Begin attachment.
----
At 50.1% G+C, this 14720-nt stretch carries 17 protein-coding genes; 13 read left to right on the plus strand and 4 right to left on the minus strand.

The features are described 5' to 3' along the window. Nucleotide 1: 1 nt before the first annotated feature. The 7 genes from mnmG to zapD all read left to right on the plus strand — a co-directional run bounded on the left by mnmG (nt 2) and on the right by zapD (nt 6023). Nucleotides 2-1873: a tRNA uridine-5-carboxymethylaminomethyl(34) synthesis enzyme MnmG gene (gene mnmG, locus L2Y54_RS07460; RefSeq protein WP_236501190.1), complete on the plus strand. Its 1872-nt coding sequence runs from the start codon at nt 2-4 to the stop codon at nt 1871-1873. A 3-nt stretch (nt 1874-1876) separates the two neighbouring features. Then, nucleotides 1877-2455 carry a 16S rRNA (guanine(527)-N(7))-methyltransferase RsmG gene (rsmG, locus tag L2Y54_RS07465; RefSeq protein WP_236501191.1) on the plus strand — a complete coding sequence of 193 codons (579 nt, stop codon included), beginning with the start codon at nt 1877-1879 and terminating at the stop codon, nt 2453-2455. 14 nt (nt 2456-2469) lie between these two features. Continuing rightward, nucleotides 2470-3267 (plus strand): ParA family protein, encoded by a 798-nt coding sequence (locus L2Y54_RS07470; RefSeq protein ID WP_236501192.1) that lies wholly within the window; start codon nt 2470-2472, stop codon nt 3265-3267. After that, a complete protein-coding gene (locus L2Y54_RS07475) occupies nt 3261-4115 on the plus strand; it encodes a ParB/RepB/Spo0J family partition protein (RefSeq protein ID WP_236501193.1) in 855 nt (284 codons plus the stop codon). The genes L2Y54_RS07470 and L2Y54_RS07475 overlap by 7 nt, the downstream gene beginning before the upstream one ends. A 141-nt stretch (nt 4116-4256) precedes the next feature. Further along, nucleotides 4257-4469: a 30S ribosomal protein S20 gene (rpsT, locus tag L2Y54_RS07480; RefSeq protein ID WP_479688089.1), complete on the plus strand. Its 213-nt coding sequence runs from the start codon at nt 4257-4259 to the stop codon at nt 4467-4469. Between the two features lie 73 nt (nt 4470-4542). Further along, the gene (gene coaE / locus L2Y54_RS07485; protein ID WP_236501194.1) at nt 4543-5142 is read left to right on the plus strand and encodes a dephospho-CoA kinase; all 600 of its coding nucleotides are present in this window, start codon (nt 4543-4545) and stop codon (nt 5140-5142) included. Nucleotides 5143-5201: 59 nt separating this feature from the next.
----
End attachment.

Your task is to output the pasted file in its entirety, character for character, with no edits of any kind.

At 50.1% G+C, this 14720-nt stretch carries 17 protein-coding genes; 13 read left to right on the plus strand and 4 right to left on the minus strand.

The features are described 5' to 3' along the window. Nucleotide 1: 1 nt before the first annotated feature. The 7 genes from mnmG to zapD all read left to right on the plus strand — a co-directional run bounded on the left by mnmG (nt 2) and on the right by zapD (nt 6023). Nucleotides 2-1873: a tRNA uridine-5-carboxymethylaminomethyl(34) synthesis enzyme MnmG gene (gene mnmG, locus L2Y54_RS07460; RefSeq protein WP_236501190.1), complete on the plus strand. Its 1872-nt coding sequence runs from the start codon at nt 2-4 to the stop codon at nt 1871-1873. A 3-nt stretch (nt 1874-1876) separates the two neighbouring features. Then, nucleotides 1877-2455 carry a 16S rRNA (guanine(527)-N(7))-methyltransferase RsmG gene (rsmG, locus tag L2Y54_RS07465; RefSeq protein WP_236501191.1) on the plus strand — a complete coding sequence of 193 codons (579 nt, stop codon included), beginning with the start codon at nt 1877-1879 and terminating at the stop codon, nt 2453-2455. 14 nt (nt 2456-2469) lie between these two features. Continuing rightward, nucleotides 2470-3267 (plus strand): ParA family protein, encoded by a 798-nt coding sequence (locus L2Y54_RS07470; RefSeq protein ID WP_236501192.1) that lies wholly within the window; start codon nt 2470-2472, stop codon nt 3265-3267. After that, a complete protein-coding gene (locus L2Y54_RS07475) occupies nt 3261-4115 on the plus strand; it encodes a ParB/RepB/Spo0J family partition protein (RefSeq protein ID WP_236501193.1) in 855 nt (284 codons plus the stop codon). The genes L2Y54_RS07470 and L2Y54_RS07475 overlap by 7 nt, the downstream gene beginning before the upstream one ends. A 141-nt stretch (nt 4116-4256) precedes the next feature. Further along, nucleotides 4257-4469: a 30S ribosomal protein S20 gene (rpsT, locus tag L2Y54_RS07480; RefSeq protein ID WP_479688089.1), complete on the plus strand. Its 213-nt coding sequence runs from the start codon at nt 4257-4259 to the stop codon at nt 4467-4469. Between the two features lie 73 nt (nt 4470-4542). Further along, the gene (gene coaE / locus L2Y54_RS07485; protein ID WP_236501194.1) at nt 4543-5142 is read left to right on the plus strand and encodes a dephospho-CoA kinase; all 600 of its coding nucleotides are present in this window, start codon (nt 4543-4545) and stop codon (nt 5140-5142) included. Nucleotides 5143-5201: 59 nt separating this feature from the next.